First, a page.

[250mg orally, once daily]) in previously untreated patients with
locally advanced or metastatic EGFR-mutated NSCLC.2 The trial
was a double-blinded, randomised study, with 556 patients across 29
countries.2

About AstraZeneca in Lung Cancer
AstraZeneca is committed
to developing medicines to help every patient with lung cancer. We have
two approved medicines and a growing pipeline that targets genetic
changes in tumour cells and boosts the power of the immune response
against cancer. Our unrelenting pursuit of science aims to deliver more
breakthrough therapies with the goal of extending and improving the
lives of patients across all stages of disease and lines of therapy.

About AstraZeneca in Oncology
AstraZeneca has a deep-rooted
heritage in Oncology and offers a quickly-growing portfolio of new
medicines that has the potential to transform patients’ lives and the
Company’s future. With at least six new medicines to be launched between
2014 and 2020, and a broad pipeline of small molecules and biologics in
development, we are committed to advance New Oncology as one of
AstraZeneca’s five Growth Platforms focused on lung, ovarian, breast and
blood cancers. In addition to our core capabilities, we actively pursue
innovative partnerships and investments that accelerate the delivery of
our strategy, as illustrated by our investment in Acerta Pharma in
haematology.

By harnessing the power of four scientific platforms – Immuno-Oncology,
Tumour Drivers and Resistance, DNA Damage Response and Antibody Drug
Conjugates – and by championing the development of personalised
combinations, AstraZeneca has the vision to redefine cancer treatment
and one day eliminate cancer as a cause of death.

About AstraZeneca
AstraZeneca is a global, science-led
biopharmaceutical company that focuses on the discovery, development and
commercialisation of prescription medicines, primarily for the treatment
of diseases in three therapy areas – Oncology, Cardiovascular &
Metabolic Diseases and Respiratory. The Company also is selectively
active in the areas of autoimmunity, neuroscience, and infection.
AstraZeneca operates in over 100 countries and its innovative medicines
are used by millions of patients worldwide.

For more information, please visit www.astrazeneca.com and
follow us on Twitter @AstraZeneca.

Intended audiences
This press release is issued from
AstraZeneca Corporate Headquarters in Cambridge, UK and is intended to
provide information about our global business. Please be aware that
information relating to the approval status and labels of approved
products may vary from country to country, and a country-specific press
release on this topic may have been issued in the countries where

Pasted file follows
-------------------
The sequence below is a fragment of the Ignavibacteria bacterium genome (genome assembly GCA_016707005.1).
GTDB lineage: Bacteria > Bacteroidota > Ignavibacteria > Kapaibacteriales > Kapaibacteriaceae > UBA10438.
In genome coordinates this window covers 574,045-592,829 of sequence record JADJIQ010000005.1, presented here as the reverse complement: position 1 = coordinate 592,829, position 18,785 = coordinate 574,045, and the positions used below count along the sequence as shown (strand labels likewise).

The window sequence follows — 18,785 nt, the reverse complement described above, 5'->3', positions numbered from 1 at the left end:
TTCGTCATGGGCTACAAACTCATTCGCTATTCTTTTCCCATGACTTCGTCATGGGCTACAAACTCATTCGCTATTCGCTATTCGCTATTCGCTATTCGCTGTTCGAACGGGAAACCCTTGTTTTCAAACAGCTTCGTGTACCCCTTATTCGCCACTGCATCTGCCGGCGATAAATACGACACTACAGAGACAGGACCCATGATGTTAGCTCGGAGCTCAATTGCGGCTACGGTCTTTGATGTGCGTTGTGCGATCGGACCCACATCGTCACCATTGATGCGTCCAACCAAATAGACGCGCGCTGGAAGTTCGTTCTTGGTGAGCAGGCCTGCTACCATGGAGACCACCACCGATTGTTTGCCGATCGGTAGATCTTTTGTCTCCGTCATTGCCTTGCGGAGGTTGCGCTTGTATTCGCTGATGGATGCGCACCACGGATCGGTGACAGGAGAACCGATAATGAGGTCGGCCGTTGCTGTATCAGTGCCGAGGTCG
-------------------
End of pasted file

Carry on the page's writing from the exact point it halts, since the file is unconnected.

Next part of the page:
AstraZeneca conducts business. Osimertinib is not yet licensed for the
1st-line treatment of EGFRm NSCLC anywhere in the world.

References

1 Vansteenkiste J, et al. CNS Response to Osimertinib
Vs. Standard-of-Care EGFR-TKI as First-Line Treatment in Patients with
EGFRm Advanced NSCLC: FLAURA. Presented at the European Society of
Medical Oncology (ESMO) Asia 2017 Congress, 17-19 November 2017,
Singapore.

2 Ramalingam S, et al. Osimertinib vs SoC EGFR-TKI as
First-Line Treatment in Patients with EGFRm Advanced NSCLC (FLAURA).
Presented at the European Society for Medical Oncology (ESMO) 2017
Congress, 8-12 September 2017, Madrid, Spain.

3 American Cancer Society. Key Statistics for Lung Cancer.
Available at https://www.cancer.org/cancer/non-small-cell-lung-cancer/about/key-statistics.html.
Accessed November 2017.

4 Szumera-Ciećkiewicz A, et al. EGFR Mutation Testing
on Cytological and Histological Samples in Non-Small Cell Lung Cancer: a
Polish, Single Institution Study and Systematic Review of European
Incidence. Int J Clin Exp Pathol. 2013:6;2800-12.

5 Keedy VL, et al. American Society of Clinical
Oncology Provisional Clinical Opinion: Epidermal Growth Factor Receptor
(EGFR) Mutation Testing for Patients with Advanced Non-Small-Cell Lung
Cancer Considering First-Line EGFR Tyrosine Kinase Inhibitor Therapy. J
Clin Oncol
. 2011:29;2121-27.

6 Ellison G, et al. EGFR Mutation Testing in Lung
Cancer: a Review of Available Methods and Their Use for Analysis of
Tumour Tissue and Cytology Samples. J Clin Pathol. 2013:66;79-89.

7 Langer CJ, et al. Epidermal Growth Factor Receptor
Inhibition in Mutation-Positive Non-Small-Cell Lung Cancer: Is Afatinib
Better or Simply Newer? J Clin Oncol. 2013:31(27);3303-05.

8 Yu HA, et al. Analysis of Tumour Specimens at the
Time of Acquired Resistance to EGFR-TKI Therapy in 155 Patients with
EGFR-Mutant Lung Cancer. Clin Cancer Research. 2013:19(8);2240-46.

9 Wu SG, et al. The Mechanism of Acquired Resistance
to Irreversible EGFR Tyrosine Kinase Inhibitor Afatinib in Lung
Adenocarcinoma Patients. Oncotarget. 2016:7(11);12404-13.

10 Rangachari, et al. Brain Metastases in Patients
with EGFR-Mutated or ALK-Rearranged NonSmall-Cell Lung Cancers. Lung
Cancer
. 2015;88,108–111

11 Cross DAE, et al. AZD9291, an Irreversible EGFR
TKI, Overcomes T790M-Mediated Resistance to EGFR Inhibitors in Lung
Cancer. Cancer Discov. 2014:4;1046-61.

12 National Institutes of Health. AZD9291 Versus Placebo in
Patients With Stage IB-IIIA Non-small Cell Lung Carcinoma, Following
Complete Tumour Resection With or Without Adjuvant Chemotherapy
(ADAURA). Available at: https://www.clinicaltrials.gov/ct2/show/NCT02511106.
Accessed November 2017.

13 National Institutes of Health. AZD9291 in Combination With
Ascending Doses of Novel Therapeutics. Available at: https://clinicaltrials.gov/ct2/show/NCT02143466.
Accessed November 2017.